Examining the ROI of great event design

A question came up on Twitter recently, “what is the ROI of great event design?” This to me is what is considered a beautiful question in that it does not have an easy answer, but does incite thought and discussion. Please add your comments below!
Examining the ROI of great event design
Return on Investment (ROI) is a critical factor which plays into strategic meeting management (SMM), participation in trade shows, who we buy from, and ultimately what we buy, including the events we choose to attend. Early market researcher Louis Cheskin noted customers’ perception of products and services are directly related to their aesthetic design and called this “sensation transference.” Responsible for marketing Imperial margarine, Ford Mustang and creating the Marlboro Man among others, this is an innovator we can still learn from.

Like any first impression, the response to great design is unconscious, personal and immediate, and we contextualize the design to determine our perception of the value and quality of the event, product or service. Therefore it follows the ROI of great design (when related to meetings and events) will be attributed to every detail beginning with the design of the logo, and including the website, invitation, email correspondence, mobile app, through to the onsite look and feel of each touchpoint through the event spaces. From overall environment through signage to staging to the way content is delivered, great design encompasses every aspect of a meeting or event, and the ROI will include more attendance, greater opportunities for meaningful and serendipitous connections, great learning, and most importantly, conversations that lead to guests collaborating and yes, returning the next year.

For a trade show experience, a great design will begin with the layout of the show floor on the macro level. On the micro or booth level, it begins with identifying how you will use the allocated space, and designing an inviting space where guests want to stop and linger, and where it is comfortable enough for a discussion that a relationship can be opened or deepened, and where your brand is exemplified through the look and feel of the space. The ROI of course is ultimately measured by sales, but these will be easier to get to when you have consistency with the brand message and deliver on positive emotional engagement at the show.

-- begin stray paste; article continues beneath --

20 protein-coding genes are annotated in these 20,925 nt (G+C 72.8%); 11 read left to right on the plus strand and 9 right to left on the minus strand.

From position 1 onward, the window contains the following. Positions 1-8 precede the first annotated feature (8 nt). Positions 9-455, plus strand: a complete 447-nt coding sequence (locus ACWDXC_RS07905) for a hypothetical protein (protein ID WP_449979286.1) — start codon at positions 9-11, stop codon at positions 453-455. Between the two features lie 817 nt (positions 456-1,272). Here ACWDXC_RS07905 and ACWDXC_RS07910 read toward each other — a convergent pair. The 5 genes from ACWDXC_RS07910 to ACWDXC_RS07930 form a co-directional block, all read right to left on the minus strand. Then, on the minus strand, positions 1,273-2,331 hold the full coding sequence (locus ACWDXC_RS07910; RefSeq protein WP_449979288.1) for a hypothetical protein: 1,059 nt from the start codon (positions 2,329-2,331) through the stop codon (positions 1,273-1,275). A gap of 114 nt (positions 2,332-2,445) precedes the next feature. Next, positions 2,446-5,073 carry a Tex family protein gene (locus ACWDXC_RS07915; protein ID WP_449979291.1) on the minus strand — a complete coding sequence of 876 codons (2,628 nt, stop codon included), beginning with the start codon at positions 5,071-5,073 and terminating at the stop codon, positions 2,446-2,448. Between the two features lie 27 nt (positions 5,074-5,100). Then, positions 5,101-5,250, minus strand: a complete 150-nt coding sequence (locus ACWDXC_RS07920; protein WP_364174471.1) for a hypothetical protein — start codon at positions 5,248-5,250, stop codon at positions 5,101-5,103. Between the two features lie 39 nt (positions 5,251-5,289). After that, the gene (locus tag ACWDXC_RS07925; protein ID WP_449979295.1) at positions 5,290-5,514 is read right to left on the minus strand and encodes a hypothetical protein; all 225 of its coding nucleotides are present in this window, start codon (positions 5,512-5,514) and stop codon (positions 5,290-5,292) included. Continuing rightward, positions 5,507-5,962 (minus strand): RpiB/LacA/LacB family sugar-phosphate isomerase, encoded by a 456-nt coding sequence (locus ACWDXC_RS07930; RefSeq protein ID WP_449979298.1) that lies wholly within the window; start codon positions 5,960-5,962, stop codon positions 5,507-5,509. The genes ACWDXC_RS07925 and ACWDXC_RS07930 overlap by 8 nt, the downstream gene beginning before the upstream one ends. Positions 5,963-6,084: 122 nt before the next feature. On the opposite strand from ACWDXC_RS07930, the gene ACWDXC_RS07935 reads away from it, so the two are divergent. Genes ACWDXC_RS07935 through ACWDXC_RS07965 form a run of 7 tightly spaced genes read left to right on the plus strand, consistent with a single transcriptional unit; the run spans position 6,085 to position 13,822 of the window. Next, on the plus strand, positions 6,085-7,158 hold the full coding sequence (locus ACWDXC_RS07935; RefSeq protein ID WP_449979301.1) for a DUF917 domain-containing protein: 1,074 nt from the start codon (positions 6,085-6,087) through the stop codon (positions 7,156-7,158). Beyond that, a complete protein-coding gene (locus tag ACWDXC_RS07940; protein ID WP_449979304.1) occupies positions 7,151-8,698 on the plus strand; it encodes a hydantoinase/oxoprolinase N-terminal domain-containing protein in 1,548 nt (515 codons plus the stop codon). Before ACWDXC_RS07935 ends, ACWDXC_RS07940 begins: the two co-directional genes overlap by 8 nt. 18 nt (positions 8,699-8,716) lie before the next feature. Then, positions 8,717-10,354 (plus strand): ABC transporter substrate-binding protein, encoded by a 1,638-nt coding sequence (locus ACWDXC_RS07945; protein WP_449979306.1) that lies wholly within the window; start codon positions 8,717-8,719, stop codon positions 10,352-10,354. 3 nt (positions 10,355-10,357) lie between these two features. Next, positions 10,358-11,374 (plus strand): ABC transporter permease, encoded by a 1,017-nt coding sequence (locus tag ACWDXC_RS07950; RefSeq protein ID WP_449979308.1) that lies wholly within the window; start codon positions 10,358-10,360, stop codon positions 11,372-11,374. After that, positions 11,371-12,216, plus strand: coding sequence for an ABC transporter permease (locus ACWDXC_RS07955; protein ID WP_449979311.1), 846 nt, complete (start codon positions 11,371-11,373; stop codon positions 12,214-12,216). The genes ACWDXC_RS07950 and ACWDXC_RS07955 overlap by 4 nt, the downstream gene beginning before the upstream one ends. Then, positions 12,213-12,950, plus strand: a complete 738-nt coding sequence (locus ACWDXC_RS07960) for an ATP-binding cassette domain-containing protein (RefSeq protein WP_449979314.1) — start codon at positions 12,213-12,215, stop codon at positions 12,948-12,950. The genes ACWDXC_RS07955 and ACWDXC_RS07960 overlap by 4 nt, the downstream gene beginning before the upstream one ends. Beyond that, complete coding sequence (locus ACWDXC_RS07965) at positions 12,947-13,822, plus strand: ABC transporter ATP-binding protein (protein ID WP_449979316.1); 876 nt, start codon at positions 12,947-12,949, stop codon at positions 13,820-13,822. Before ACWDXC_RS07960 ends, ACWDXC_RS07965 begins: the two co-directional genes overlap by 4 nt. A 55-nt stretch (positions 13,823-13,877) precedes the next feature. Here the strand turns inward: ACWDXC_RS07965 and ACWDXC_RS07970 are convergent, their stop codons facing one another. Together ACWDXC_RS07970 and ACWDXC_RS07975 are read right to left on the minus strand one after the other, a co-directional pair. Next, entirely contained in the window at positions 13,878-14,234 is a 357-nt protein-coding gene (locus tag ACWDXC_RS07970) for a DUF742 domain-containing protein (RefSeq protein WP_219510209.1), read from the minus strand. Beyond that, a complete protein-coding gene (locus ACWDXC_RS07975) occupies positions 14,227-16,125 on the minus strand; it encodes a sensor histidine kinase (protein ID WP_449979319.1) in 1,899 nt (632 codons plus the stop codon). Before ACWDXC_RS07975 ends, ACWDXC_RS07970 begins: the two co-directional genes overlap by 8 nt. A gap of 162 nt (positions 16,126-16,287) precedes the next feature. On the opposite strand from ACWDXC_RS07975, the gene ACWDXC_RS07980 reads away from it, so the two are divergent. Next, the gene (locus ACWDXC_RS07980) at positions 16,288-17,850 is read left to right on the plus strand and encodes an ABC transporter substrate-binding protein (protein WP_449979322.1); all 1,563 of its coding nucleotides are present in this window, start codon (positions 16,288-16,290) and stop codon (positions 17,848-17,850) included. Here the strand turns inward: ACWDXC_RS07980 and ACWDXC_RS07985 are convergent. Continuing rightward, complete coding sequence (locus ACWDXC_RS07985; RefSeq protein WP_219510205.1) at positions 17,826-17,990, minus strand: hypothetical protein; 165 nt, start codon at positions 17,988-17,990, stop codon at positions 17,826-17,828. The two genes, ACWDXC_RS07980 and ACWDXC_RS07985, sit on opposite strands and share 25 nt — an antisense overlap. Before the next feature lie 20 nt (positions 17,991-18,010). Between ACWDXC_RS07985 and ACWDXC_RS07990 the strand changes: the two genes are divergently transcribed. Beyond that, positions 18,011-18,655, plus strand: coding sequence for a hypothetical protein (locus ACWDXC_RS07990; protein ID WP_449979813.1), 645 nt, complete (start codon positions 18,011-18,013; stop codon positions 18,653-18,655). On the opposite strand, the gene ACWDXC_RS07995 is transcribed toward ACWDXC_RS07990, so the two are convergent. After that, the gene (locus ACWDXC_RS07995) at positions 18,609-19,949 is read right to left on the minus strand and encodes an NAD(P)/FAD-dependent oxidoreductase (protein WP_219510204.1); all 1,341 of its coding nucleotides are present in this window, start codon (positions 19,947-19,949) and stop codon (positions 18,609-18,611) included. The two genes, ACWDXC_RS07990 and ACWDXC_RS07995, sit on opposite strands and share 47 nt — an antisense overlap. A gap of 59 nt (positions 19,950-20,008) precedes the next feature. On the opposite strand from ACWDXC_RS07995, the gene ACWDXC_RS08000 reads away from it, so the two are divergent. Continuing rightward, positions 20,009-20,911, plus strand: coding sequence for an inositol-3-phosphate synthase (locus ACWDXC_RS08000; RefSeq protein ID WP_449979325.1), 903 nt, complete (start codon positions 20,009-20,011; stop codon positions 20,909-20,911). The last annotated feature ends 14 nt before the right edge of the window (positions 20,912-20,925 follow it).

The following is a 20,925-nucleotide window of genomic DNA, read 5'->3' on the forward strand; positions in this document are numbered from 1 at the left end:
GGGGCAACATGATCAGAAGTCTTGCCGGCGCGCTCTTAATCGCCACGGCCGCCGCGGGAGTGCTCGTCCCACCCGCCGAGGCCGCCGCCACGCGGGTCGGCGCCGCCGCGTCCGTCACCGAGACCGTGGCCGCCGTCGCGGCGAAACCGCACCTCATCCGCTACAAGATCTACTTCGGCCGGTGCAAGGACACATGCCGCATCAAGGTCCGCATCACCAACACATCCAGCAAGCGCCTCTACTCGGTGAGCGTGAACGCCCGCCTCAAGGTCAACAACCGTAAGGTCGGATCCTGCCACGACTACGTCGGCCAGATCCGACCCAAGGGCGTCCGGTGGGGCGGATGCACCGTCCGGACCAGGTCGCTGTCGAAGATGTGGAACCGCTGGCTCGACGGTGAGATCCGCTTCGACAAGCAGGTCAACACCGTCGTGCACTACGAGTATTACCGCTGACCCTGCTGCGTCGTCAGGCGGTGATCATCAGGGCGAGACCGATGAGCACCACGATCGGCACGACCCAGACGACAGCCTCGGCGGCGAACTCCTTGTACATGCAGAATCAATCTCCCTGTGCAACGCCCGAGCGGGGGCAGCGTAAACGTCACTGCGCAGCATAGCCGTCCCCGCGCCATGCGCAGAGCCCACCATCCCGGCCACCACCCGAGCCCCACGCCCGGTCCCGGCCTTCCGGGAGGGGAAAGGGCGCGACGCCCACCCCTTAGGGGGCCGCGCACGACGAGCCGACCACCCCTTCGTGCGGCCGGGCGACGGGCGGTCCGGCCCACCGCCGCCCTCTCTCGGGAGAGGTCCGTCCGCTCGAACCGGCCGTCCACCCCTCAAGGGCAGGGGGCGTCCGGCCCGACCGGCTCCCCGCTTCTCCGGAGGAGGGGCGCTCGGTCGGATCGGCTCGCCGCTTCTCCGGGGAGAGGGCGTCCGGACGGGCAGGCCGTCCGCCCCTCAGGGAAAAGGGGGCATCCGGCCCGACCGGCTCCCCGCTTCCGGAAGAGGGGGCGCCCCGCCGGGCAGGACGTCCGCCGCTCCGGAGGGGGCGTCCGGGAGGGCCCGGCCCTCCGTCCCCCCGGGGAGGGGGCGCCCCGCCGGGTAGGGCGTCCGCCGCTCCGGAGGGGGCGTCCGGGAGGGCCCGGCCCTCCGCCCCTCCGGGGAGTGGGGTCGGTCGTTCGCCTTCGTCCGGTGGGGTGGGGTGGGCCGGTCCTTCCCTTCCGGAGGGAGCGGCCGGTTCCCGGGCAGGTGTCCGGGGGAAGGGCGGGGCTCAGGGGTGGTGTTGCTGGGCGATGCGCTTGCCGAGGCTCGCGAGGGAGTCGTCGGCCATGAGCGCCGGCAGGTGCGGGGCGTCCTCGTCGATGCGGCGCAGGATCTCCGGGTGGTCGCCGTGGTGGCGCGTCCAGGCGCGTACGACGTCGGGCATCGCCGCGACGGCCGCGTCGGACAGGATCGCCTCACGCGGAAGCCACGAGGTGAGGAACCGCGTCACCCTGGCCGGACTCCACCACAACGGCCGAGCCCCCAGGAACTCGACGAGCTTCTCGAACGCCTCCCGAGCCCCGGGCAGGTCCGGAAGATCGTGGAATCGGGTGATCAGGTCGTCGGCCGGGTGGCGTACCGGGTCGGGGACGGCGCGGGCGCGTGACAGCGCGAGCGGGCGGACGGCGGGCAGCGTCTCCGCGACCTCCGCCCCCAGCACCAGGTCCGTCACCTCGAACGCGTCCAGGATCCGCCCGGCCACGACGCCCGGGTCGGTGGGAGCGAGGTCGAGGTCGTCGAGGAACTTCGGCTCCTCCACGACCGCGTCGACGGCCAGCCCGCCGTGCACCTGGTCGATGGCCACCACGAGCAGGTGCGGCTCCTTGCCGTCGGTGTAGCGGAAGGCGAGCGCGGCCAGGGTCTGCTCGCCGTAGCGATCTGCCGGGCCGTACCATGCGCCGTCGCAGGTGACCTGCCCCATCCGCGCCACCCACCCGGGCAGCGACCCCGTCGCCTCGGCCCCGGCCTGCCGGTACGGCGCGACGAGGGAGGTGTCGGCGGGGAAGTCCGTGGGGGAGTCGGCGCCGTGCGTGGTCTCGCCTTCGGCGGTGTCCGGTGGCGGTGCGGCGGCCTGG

Meetings benefit from thoughtful design across many levels, from the venue selected through website and registration experience to how the content delivery is made relevant. On-site we may find beige rooms set with theatre seating capped by black drape and two screens might meet the most basic objectives of delivering content, but it rarely creates a “wow” brand impression. Imagine instead if you create a space with mixed seating including tables for discussion and note taking, use lighting and projections to share your story, centrepieces and table linens that add interest through texture and colour and bazowie! You can set the stage for something memorable.

There are hundreds of studies over the past few decades in a number of countries showing an ROI of up to 400 per cent due to improved designs. All the research leads to one statement, “Good design is good business,” attributed to Thomas Watson, former IBM President but showcased in brand after successful brand. Take a look at the websites and meeting designs of the best known events, including yours, and those whose participants you are also trying to attract. Look at the ease of use, the colours used, the overall attractiveness with a critical eye, and engage design professionals to see what incremental improvements can be made, and measure how it impacts your ROI.

About the author:

Tahira Endean, CMP, DES, CED, is a curious event producer, passionate about intentional event design and the integration of now-ubiquitous technology to enhance the human experience at events and everyday. Tahira is committed to the industry and has been recognized for a range of contributions. In 2016, she was named a MeetingsNet Changemaker, and nominated in Vancouver for Global Meetings Industry Day Influencer and MPI BC Chapter Mentor of the Year. In 2015 she was named one of the “Top 5 Women in Event Technology”, was inducted into the Meetings Canada Hall of Fame in the Big Idea category, and most recently was one of Canada’s 20 most Fascinating Women in events from Canadian Special Event magazine. Driven by a fascination with what we are learning about neuroscience and the power of the five senses to enhance memory, knowledge retention and improve connections, she is continually seeking appropriate ways to design the most relevant meeting and event environments. An instructor at BCIT, the British Columbia Institute of Technology, she instructs both Special Event Planning and Sustainable Event Management. She contributed to the 9th CIC Manual which provides the framework for the CMP studies. She is the author of Intentional Event Design: Our Professional Opportunity. Tahira also loves cooking, time with her family, and anything with bubbles!

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